A mixture as described in Example 30 is cast onto the rear side of a ceramic tile, which latter has been inserted in a corresponding mold, and cured as described in Example 30. After unmolding, the foam has turned into a solid composite material with the absorbent rear side of the tile, this material exhibiting the decorative face of the tile and a thermal- and noise-insulating rear side.
70 g of a potassium-alkaline solution of amorphous silicic acid, containing 51% by weight of H2 O with SiO2 /K2 O molar ratio of 2:1, is intensively mixed with 70 g of an oxide mixture containing 56% by weight of amorphous SiO2, 37% by weight of Al2 O3 as well as Fe2 O3 and further oxides, and as the fillers 120 g of quartz sand, 40 g of quartz flour, and 3 g of coloring pigment based on Fe2 O3, and this mixture is poured into an iron mold provided with a texturized surface. Immediately thereafter, 250 g of the same potassium-alkaline solution of amorphous silicic acid is thoroughly mixed with 250 g of the aforementioned oxide mixture, 60 g of finely ground perlite, and 10 g of NaBO2.H2 O2.H2 O, and poured into the composition, free of blowing agent, in the same mold. After closing of the mold, the latter is heated to 85° C. and reopened after 45 minutes. The resultant molded part is then dried for one hour at 90° C. The part consists of a dyed solid front face texturized on the visible side, and a rear face consisting of inorganic foam having a density of 350 kg/m3 while the solid part has a density of 1700 kg/m3.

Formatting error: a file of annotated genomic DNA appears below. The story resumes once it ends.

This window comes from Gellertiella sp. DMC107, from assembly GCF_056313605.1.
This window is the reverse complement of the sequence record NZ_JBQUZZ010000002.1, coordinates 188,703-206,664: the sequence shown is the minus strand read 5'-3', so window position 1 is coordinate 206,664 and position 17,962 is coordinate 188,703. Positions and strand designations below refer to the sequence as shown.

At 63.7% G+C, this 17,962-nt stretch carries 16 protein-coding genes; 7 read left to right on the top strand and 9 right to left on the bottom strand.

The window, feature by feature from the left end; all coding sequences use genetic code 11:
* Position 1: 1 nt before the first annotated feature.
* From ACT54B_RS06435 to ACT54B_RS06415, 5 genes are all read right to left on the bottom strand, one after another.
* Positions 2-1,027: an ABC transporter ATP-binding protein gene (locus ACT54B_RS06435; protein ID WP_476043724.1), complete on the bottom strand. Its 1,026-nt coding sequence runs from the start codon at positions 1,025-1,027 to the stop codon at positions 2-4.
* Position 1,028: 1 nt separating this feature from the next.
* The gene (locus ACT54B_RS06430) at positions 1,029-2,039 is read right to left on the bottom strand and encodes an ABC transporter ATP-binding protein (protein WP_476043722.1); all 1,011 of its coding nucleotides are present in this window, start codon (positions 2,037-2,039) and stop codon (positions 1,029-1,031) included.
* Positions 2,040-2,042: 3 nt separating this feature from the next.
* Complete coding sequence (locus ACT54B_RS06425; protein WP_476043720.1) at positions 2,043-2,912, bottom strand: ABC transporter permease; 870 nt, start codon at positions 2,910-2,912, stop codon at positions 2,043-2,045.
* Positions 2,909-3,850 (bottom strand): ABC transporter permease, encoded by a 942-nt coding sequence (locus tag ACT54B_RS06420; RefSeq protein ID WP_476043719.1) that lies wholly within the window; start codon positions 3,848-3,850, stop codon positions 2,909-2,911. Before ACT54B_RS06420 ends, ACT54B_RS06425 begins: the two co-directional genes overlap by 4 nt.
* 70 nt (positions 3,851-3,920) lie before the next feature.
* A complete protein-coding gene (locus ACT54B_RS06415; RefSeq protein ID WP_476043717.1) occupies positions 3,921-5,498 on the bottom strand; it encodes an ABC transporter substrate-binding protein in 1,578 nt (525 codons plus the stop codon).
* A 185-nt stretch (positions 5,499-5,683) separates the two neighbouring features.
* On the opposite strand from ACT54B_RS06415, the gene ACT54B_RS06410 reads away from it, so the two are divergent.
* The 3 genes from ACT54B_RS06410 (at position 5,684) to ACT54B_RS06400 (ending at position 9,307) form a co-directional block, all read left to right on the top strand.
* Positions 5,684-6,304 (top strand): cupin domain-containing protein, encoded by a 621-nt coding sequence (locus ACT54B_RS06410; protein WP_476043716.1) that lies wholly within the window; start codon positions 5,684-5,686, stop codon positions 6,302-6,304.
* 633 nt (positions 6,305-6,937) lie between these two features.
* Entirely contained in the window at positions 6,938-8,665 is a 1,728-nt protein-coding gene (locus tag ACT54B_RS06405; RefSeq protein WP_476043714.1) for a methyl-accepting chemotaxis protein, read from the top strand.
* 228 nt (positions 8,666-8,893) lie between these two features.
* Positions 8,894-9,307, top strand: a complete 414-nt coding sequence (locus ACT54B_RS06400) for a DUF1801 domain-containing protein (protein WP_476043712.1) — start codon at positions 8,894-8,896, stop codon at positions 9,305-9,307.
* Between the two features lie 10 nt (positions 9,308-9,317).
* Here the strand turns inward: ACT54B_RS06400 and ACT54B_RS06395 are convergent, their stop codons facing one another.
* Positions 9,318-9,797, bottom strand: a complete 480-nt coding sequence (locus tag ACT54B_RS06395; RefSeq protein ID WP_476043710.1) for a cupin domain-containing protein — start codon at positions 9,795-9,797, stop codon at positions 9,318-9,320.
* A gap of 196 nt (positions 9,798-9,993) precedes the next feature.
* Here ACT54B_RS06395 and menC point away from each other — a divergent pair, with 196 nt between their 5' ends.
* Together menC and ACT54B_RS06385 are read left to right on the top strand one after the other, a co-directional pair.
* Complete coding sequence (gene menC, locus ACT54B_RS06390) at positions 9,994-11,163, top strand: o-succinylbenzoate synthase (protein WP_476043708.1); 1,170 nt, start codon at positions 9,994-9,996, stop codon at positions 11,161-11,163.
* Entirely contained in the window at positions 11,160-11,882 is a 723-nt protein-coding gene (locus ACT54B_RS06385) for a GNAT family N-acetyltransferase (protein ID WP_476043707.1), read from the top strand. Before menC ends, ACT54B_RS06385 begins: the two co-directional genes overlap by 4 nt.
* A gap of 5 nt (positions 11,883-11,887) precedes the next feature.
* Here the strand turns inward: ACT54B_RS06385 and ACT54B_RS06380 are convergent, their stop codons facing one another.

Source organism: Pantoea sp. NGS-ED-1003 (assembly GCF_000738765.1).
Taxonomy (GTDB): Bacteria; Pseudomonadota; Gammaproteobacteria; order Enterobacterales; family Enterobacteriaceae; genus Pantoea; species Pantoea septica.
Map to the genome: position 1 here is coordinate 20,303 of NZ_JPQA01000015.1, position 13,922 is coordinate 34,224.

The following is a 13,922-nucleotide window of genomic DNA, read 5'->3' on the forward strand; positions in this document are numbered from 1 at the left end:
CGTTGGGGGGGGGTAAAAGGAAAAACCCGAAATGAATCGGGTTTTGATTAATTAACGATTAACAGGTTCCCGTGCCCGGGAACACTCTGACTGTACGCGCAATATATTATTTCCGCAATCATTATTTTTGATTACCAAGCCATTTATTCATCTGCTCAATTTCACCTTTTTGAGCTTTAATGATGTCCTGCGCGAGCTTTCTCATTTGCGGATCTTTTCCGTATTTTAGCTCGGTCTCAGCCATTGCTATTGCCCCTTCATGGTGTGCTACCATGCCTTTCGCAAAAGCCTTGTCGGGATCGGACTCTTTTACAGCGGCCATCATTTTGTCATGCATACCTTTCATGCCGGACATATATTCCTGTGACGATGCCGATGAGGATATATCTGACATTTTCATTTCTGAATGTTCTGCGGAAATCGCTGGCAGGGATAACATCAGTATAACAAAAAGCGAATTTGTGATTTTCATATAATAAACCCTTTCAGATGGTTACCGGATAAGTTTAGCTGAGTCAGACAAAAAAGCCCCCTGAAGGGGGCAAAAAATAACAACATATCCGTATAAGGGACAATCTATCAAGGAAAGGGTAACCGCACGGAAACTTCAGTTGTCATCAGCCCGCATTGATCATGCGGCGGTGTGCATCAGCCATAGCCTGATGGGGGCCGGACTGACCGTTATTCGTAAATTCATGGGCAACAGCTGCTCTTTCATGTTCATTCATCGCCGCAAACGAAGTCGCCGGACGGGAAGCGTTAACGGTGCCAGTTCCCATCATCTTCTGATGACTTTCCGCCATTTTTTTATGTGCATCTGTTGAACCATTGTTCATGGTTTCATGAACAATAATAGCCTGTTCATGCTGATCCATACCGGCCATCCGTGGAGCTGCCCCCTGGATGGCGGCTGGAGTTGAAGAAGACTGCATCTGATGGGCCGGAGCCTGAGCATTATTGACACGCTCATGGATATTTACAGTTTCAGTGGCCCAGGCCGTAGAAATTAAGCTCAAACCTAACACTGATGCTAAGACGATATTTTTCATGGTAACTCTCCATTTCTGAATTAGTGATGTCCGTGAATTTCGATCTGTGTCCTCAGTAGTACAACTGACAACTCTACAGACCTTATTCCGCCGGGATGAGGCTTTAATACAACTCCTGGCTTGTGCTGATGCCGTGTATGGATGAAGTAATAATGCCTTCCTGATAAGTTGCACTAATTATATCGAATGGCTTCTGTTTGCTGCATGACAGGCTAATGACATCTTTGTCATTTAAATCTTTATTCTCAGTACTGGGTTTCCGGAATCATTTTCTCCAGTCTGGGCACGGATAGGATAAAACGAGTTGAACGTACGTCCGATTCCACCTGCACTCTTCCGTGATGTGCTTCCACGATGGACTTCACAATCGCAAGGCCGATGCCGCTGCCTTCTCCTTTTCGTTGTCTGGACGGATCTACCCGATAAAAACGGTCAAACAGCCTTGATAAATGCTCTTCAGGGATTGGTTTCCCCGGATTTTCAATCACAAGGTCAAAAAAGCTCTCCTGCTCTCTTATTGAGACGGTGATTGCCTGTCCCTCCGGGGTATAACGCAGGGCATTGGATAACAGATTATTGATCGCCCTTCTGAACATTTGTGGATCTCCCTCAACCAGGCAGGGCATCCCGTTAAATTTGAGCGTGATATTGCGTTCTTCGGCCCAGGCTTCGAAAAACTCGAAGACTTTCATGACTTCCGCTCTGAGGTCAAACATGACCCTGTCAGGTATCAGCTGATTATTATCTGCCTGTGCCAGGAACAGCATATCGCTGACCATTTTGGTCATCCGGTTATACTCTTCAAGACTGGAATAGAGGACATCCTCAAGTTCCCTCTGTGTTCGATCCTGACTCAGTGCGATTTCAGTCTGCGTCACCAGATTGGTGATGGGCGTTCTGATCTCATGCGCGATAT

This Example is carried out in correspondence with Example 32 with the molding compositions described therein, but with the difference that the solid composition is cast and cured in texturized multiple-compartment molds before using the foaming composition in a second working step for forming a foam backing on the already cured, solid molded parts. In a version (a), the multiple-compartment mold contains solid molded parts, separated from one another by ridges in the mold, which are joined together by the foam, are removed in combination from the mold, and constitute a single molded part to be utilized. In a version (b), several molded parts are cast, but each of these has a solid, texturized front face and a rear face consisting of foam.
150 g of a potassium-alkaline solution of amorphous aqueous silicic acid, containing 48% by weight of H2 O, with a SiO2 /K2 O molar ratio of 1.5:1, is mixed with 250 g of an oxide mixture containing 70% by weight of amorphous SiO2 and small contents of Al2 O3 and further oxides and, as the blowing agent, 0.5 g of pulverized aluminum (desensitized with the calcium salt of a fatty acid) and poured into a mold. After closing the mold except for a small bleeder opening (for the escape of excess amounts of gas), the composition is foamed and cured within 10 minutes by heating to 80° C. After unmolding, the product is dried at 80° C. The thus-produced foam has a density of 380 kg/m3.
200 g of a potassium-alkaline solution of amorphous silicic acid, containing 52% by weight of water and with a SiO2 /K2 O molar ratio of 2.2:1, and 200 g of an oxide mixture containing 20% by weight of amorphous SiO2, 60% by weight of Al2 O3 and further oxides, as well as 0.5 g of unstabilized aluminum powder are mixed together and immediately thereafter poured into a mold. By the reaction of the aluminum with the alkali, foam formation and solidification are effected at the same time under heating; by a subsequent heating step at 60° C., an unmoldable foamed article is obtained after 10 minutes. This article is further dried in the air.